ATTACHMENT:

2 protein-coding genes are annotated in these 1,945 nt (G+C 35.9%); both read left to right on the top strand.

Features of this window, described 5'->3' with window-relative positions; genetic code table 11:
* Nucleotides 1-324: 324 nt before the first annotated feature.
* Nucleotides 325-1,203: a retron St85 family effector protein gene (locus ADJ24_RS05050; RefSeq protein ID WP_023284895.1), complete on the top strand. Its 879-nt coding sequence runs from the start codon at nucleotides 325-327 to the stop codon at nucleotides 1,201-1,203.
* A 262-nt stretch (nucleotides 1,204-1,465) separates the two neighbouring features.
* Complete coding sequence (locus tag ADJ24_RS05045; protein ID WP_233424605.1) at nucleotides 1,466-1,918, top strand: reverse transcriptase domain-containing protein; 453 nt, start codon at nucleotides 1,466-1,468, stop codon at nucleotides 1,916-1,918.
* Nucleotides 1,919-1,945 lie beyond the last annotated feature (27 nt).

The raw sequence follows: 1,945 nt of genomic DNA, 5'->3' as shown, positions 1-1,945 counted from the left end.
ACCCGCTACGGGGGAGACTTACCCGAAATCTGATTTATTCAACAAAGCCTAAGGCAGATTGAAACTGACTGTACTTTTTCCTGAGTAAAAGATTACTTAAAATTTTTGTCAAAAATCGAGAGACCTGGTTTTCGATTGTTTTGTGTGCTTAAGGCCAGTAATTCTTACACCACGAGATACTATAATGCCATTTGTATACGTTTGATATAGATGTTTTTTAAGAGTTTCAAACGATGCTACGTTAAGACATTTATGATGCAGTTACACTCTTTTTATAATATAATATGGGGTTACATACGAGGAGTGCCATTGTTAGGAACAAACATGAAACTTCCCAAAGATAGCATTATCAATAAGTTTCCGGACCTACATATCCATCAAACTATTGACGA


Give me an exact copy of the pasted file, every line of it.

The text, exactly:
2 protein-coding genes are annotated in these 1,945 nt (G+C 35.9%); both read left to right on the top strand.

Features of this window, described 5'->3' with window-relative positions; genetic code table 11:
* Nucleotides 1-324: 324 nt before the first annotated feature.
* Nucleotides 325-1,203: a retron St85 family effector protein gene (locus ADJ24_RS05050; RefSeq protein ID WP_023284895.1), complete on the top strand. Its 879-nt coding sequence runs from the start codon at nucleotides 325-327 to the stop codon at nucleotides 1,201-1,203.
* A 262-nt stretch (nucleotides 1,204-1,465) separates the two neighbouring features.
* Complete coding sequence (locus tag ADJ24_RS05045; protein ID WP_233424605.1) at nucleotides 1,466-1,918, top strand: reverse transcriptase domain-containing protein; 453 nt, start codon at nucleotides 1,466-1,468, stop codon at nucleotides 1,916-1,918.
* Nucleotides 1,919-1,945 lie beyond the last annotated feature (27 nt).

The raw sequence follows: 1,945 nt of genomic DNA, 5'->3' as shown, positions 1-1,945 counted from the left end.
ACCCGCTACGGGGGAGACTTACCCGAAATCTGATTTATTCAACAAAGCCTAAGGCAGATTGAAACTGACTGTACTTTTTCCTGAGTAAAAGATTACTTAAAATTTTTGTCAAAAATCGAGAGACCTGGTTTTCGATTGTTTTGTGTGCTTAAGGCCAGTAATTCTTACACCACGAGATACTATAATGCCATTTGTATACGTTTGATATAGATGTTTTTTAAGAGTTTCAAACGATGCTACGTTAAGACATTTATGATGCAGTTACACTCTTTTTATAATATAATATGGGGTTACATACGAGGAGTGCCATTGTTAGGAACAAACATGAAACTTCCCAAAGATAGCATTATCAATAAGTTTCCGGACCTACATATCCATCAAACTATTGACGA